From sanskari to sexing the cherry, Salman Khan to Sidharth Malhotra, the man in love in Hindi cinema has come some distance. But he still hasn’t grown up.
Kisise bhi pooch lo, report achchi milegi.
The report in question has nothing to do with scholastic prowess. Ranveer Singh, Bollywood hero, is regaling a room full of men, and the comment leads to ribald laughter. He’s talking about the thing that men and women do when lust overpowers caution. He is all man, he is saying, and it’s his bounden duty to keep his lady loves happy. Because that’s what real men do.
Goliyon Ki Rasleela Ram-Leela, the film in which Singh throws away this line with a leer, gives us a pair of lovers with serious sizzle. The heroine is slim and supple and lovely. But it’s the hero who is presented as the ultimate sex object, chest oiled to a dazzling degree, red gamchha pointing towards his mobile pelvis. He’s ready for it, if you are.
Ranveer’s carefully cultivated too-cool-for-school air has led him to roles bursting with raunch. His recent leap to a condom advertisement looks as if it was the logical step up for his blatant Durex appeal in Ram Leela. The advert, if you haven’t seen it, is about, well, sex. Not the sort which emphasizes all-clothes-on, leading-strictly-to-reproduction “respectable” coupling. But between men and women, who are up for it because they want to.
A leading man as the orgasmic face of a condom ? Doing it and reveling in it ? Whoa. Is Bollywood all grown up finally? Are its men, hallelujah, men, and not lily-livered boys, hiding behind the Pathan suits, and Paithani sarees, of their parents? Is their loving — and living — in keeping with the times?
I wish I could say an uncomplicated yes. But India-that-is-Bharat encourages unquestioning worship of tradition. Its grasp on modernity has been, at best, slippery and problematic. To keep it simple, sanctified love, ordained by the stars and elders who were automatically betters, is what India, and Hindi cinema did best, for a long, long time.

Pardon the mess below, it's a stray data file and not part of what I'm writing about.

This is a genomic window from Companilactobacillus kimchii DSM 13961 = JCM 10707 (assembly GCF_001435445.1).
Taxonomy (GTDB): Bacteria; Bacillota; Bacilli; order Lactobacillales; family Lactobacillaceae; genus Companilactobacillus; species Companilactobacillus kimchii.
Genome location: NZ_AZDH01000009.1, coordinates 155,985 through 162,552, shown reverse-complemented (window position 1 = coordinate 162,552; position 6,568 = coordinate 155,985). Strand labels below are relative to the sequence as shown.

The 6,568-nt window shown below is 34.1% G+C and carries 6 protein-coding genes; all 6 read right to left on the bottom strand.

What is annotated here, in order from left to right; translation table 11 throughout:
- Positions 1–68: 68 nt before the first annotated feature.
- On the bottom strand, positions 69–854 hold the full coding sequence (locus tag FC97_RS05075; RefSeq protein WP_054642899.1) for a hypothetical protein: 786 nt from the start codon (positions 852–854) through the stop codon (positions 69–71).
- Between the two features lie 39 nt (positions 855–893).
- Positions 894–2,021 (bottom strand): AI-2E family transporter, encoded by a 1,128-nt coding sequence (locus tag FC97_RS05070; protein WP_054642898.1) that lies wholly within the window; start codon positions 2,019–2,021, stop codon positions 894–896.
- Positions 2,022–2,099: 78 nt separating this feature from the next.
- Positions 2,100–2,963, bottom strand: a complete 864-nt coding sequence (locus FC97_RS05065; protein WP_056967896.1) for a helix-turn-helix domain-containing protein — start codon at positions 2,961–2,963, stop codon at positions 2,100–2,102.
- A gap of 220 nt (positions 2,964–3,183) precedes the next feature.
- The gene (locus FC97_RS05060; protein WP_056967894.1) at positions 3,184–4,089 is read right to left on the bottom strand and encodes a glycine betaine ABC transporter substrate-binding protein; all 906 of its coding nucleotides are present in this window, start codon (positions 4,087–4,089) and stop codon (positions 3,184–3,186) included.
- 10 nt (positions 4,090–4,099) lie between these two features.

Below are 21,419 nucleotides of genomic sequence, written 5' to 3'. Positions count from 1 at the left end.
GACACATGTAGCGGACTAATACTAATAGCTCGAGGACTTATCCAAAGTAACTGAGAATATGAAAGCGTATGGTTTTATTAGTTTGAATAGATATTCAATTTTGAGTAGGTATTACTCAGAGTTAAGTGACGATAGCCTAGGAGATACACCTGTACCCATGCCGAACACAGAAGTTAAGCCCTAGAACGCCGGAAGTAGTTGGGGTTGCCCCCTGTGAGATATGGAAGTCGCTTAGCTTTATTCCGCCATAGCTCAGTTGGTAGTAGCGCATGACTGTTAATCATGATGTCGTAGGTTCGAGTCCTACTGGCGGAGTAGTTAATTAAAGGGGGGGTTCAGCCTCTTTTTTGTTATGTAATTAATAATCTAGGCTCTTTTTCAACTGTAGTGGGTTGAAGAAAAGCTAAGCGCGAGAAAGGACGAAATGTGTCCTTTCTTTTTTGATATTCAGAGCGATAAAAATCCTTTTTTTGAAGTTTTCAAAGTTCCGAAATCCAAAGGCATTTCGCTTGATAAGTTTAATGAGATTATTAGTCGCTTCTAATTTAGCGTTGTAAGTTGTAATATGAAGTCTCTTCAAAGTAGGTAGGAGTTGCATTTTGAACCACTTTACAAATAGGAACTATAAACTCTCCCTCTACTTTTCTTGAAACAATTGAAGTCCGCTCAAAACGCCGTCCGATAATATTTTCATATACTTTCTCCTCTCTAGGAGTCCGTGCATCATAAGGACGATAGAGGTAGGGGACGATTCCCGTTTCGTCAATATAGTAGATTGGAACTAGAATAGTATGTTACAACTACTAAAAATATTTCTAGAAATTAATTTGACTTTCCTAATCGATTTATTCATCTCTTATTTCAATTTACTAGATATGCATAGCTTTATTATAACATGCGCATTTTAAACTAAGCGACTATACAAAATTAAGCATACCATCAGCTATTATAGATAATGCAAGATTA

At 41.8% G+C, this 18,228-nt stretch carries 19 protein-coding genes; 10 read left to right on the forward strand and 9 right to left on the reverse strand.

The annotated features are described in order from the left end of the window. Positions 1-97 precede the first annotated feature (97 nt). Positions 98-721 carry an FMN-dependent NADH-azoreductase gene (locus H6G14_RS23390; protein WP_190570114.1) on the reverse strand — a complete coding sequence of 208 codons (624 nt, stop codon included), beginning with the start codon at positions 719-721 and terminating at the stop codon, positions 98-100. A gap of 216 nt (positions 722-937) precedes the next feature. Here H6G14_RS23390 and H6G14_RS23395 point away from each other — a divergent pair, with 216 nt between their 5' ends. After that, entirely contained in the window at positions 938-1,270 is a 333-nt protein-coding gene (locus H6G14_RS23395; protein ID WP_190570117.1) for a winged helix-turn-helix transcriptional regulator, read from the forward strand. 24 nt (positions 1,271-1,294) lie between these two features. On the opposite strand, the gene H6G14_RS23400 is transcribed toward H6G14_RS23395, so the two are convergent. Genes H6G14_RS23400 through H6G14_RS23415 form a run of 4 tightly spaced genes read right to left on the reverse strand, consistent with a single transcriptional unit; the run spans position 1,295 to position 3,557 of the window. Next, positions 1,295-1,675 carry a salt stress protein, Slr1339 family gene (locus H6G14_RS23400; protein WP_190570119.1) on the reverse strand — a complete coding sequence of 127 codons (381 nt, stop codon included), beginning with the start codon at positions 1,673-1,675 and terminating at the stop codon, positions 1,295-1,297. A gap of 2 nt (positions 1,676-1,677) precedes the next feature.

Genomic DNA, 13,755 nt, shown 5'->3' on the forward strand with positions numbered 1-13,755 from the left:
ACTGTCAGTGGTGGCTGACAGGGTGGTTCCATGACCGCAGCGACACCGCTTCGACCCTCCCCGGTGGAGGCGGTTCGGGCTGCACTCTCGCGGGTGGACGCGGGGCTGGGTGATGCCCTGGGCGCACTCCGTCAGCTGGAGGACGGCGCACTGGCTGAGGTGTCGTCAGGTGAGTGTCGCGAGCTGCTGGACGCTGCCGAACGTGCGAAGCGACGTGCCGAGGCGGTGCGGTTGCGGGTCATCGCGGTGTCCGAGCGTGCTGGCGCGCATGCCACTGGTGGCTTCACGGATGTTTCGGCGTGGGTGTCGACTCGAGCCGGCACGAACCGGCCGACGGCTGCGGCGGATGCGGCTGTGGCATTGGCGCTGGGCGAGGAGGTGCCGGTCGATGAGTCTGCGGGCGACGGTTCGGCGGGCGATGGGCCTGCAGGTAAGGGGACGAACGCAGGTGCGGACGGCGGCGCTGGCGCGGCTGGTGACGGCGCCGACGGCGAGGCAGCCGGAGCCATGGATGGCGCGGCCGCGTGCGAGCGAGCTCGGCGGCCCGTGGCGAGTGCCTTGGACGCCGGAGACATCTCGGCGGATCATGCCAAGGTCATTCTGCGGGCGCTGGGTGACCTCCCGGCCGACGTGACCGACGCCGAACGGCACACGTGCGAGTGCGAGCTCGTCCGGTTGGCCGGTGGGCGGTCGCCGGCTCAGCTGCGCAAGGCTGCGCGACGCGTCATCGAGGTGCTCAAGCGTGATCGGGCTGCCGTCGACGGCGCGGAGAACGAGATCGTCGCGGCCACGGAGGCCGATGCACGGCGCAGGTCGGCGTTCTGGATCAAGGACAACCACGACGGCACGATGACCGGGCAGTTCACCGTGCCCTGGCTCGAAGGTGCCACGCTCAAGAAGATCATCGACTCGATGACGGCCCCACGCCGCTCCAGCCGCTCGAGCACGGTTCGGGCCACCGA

What can you say about a country with people who declare, without a shred of irony, “Oh, I had an ‘arranged love’ marriage”? Love without familial approval was long forbidden, so you were free to fall in love with your spouse after the fact. I’m not for a moment suggesting that that’s not possible, but that graven-in-stone decree gave us decades of infantilised girls and boys in the movies. And at the movies.
It was Amitabh Bachchan who broke the mould, redefining The Hero: he could kill, he could maim, he could get drunk, he could, gasp, bed a woman out of wedlock, and enjoy it. Hindi cinema’s leap from the virginal hero and heroine coming together via mandap and mangalsutra to the brooding hero who could smoke a post-coital cigarette with a good-time woman, was cataclysmic.
Bachchan could have left Bollywood to grapple with this new order, and reach a place where there would be no need for callow boys and girls anymore. But we were not ready for it. He aged, his box office sway diminished. The film industry, groaning under the double impact of its fading superstar and the onslaught of piracy, made another giant jump. But this time, it was backwards.
Qayamat Se Qayamat Tak heralded the arrival of sparkling new stars, and the treatment was fresh, but the story of warring Thakurs and gharane ki izzat and doomed young love was old. We embraced the fresh-faced Aamir Khan, who had to sing Papa kehte hain bada naam karega, before he was allowed to fall for the perky Juhi Chawla. Love is back, carolled Bollywood.
Thing is, it was not really Love. It was the Family Drama which had died a temporary death in the 1980s. QSQT came along in ’88, and resurrected the creaky tropes that could safely house young lovers. Along came Salman Khan and the House of Barjatyas , the prime upholders of family honour and Bharatiya sanskriti, and gave us, in short order, Maine Pyar Kiya (’89), and Hum Aapke Hain Koun…! (which celebrates its 20th anniversary next month).